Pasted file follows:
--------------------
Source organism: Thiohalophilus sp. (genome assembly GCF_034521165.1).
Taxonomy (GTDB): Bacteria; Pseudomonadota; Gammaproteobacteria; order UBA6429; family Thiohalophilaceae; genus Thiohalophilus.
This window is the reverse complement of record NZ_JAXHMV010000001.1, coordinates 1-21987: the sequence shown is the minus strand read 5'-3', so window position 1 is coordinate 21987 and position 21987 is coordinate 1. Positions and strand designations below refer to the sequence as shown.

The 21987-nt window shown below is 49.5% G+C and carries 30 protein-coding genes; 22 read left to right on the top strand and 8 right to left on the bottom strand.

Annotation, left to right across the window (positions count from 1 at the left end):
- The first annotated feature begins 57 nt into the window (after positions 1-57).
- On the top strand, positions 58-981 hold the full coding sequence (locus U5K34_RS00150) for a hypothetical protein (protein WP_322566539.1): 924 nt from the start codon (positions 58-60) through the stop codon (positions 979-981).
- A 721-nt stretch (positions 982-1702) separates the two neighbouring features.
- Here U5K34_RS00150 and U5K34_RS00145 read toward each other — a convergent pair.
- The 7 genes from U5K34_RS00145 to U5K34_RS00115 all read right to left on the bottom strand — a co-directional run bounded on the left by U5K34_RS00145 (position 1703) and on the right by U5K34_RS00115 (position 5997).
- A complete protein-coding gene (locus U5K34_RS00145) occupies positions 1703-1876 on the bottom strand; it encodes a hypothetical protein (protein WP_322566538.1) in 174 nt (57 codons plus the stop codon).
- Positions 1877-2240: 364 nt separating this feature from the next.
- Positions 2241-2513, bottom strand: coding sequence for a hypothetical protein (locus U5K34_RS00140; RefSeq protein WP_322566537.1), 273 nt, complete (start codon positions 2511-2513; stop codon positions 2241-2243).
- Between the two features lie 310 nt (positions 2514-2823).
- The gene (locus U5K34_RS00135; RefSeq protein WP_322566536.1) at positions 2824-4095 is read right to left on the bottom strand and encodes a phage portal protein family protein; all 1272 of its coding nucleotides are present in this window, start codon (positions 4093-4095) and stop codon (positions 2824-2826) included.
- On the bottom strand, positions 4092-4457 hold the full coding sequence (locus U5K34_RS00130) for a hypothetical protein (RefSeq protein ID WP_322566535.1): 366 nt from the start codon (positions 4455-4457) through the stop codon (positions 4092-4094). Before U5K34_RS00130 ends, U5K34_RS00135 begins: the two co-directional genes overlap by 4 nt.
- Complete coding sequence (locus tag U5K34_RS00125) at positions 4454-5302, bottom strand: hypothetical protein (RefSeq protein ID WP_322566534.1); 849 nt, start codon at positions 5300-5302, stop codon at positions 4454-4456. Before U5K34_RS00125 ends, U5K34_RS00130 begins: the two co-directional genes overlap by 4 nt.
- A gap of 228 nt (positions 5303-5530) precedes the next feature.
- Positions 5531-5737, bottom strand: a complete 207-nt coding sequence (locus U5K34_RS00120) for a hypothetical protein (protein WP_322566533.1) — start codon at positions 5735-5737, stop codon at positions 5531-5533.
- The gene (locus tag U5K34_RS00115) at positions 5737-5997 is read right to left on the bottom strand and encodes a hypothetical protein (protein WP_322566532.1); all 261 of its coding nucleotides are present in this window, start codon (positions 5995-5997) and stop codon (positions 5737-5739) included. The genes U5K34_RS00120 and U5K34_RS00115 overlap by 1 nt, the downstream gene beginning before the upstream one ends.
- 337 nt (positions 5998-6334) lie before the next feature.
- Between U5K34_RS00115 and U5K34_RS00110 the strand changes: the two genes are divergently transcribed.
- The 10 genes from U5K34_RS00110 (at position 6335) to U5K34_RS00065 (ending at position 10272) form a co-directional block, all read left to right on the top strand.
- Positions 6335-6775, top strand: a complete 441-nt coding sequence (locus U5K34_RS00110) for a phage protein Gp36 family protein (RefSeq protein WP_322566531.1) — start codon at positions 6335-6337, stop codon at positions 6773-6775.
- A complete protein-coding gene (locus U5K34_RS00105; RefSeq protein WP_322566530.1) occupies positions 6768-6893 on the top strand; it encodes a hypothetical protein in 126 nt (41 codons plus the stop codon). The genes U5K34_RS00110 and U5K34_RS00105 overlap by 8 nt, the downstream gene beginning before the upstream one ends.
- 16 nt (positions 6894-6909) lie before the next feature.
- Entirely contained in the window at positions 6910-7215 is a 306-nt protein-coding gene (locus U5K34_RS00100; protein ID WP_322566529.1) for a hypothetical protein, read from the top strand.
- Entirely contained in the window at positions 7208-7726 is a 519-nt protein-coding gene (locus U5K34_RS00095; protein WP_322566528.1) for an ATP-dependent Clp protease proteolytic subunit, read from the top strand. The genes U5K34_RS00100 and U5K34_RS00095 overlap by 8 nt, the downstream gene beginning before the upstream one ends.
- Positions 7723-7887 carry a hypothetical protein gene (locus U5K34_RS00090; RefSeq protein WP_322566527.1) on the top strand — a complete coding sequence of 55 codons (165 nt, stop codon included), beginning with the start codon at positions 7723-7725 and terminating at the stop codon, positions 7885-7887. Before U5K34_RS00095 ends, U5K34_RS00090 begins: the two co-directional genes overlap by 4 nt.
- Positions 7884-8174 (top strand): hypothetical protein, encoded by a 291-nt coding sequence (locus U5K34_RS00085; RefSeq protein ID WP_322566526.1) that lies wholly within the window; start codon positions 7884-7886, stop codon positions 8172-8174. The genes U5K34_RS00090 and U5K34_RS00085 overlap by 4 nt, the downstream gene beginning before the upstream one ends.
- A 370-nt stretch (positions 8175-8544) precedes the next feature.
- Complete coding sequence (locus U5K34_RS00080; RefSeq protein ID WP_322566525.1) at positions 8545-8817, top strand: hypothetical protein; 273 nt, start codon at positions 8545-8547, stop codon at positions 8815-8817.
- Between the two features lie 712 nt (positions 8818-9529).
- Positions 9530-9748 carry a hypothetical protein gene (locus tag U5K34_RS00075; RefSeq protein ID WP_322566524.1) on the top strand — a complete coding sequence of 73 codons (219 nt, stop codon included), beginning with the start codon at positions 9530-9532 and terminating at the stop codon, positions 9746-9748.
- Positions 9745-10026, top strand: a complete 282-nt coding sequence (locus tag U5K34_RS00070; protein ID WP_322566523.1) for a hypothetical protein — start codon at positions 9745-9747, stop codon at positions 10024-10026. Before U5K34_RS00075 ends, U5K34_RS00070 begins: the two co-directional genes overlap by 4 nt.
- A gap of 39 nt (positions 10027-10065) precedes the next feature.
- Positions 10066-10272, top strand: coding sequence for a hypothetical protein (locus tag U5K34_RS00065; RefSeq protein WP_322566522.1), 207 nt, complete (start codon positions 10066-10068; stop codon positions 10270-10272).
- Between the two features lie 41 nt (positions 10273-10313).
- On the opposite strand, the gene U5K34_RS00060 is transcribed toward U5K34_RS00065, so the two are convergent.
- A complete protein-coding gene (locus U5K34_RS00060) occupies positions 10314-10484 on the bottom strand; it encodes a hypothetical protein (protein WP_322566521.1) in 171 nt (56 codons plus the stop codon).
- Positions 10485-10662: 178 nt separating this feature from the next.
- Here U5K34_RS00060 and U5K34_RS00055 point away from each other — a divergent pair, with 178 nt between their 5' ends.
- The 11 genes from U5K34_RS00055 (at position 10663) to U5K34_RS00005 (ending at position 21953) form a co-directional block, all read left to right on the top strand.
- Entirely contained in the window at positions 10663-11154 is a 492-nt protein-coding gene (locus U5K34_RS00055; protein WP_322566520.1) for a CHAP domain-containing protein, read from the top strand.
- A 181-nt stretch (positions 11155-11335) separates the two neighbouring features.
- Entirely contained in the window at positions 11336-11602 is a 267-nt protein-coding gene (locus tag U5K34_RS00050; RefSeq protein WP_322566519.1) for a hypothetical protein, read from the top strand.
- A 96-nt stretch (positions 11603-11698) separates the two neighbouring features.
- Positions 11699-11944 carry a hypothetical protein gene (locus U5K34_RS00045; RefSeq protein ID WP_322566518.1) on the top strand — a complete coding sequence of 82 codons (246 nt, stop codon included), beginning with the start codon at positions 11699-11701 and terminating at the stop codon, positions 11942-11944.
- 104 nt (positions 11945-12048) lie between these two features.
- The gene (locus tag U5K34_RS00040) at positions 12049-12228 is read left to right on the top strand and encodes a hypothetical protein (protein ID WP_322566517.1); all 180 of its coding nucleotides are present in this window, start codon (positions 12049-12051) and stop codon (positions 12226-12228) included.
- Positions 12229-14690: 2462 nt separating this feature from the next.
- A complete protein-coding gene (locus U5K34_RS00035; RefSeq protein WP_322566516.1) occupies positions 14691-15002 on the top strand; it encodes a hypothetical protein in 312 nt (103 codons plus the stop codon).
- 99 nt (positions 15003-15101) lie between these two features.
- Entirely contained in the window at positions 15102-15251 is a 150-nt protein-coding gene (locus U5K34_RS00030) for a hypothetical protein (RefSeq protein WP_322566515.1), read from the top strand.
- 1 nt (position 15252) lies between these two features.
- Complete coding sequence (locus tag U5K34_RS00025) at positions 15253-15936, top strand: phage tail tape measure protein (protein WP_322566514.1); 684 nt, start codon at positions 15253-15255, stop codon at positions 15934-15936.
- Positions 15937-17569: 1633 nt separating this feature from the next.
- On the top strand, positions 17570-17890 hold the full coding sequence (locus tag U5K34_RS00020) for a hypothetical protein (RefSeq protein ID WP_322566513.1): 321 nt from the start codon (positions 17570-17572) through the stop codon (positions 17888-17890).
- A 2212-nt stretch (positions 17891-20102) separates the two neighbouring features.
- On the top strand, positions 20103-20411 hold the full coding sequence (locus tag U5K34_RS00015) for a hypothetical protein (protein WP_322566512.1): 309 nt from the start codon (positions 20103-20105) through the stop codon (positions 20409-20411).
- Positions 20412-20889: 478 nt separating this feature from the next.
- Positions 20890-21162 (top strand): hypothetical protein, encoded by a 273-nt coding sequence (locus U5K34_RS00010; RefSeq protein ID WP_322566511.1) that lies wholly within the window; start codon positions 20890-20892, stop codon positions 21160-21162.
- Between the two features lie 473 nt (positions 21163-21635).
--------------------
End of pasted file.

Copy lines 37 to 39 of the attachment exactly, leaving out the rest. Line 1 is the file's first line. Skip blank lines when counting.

- Positions 10066-10272, top strand: coding sequence for a hypothetical protein (locus tag U5K34_RS00065; RefSeq protein WP_322566522.1), 207 nt, complete (start codon positions 10066-10068; stop codon positions 10270-10272).
- Between the two features lie 41 nt (positions 10273-10313).
- On the opposite strand, the gene U5K34_RS00060 is transcribed toward U5K34_RS00065, so the two are convergent.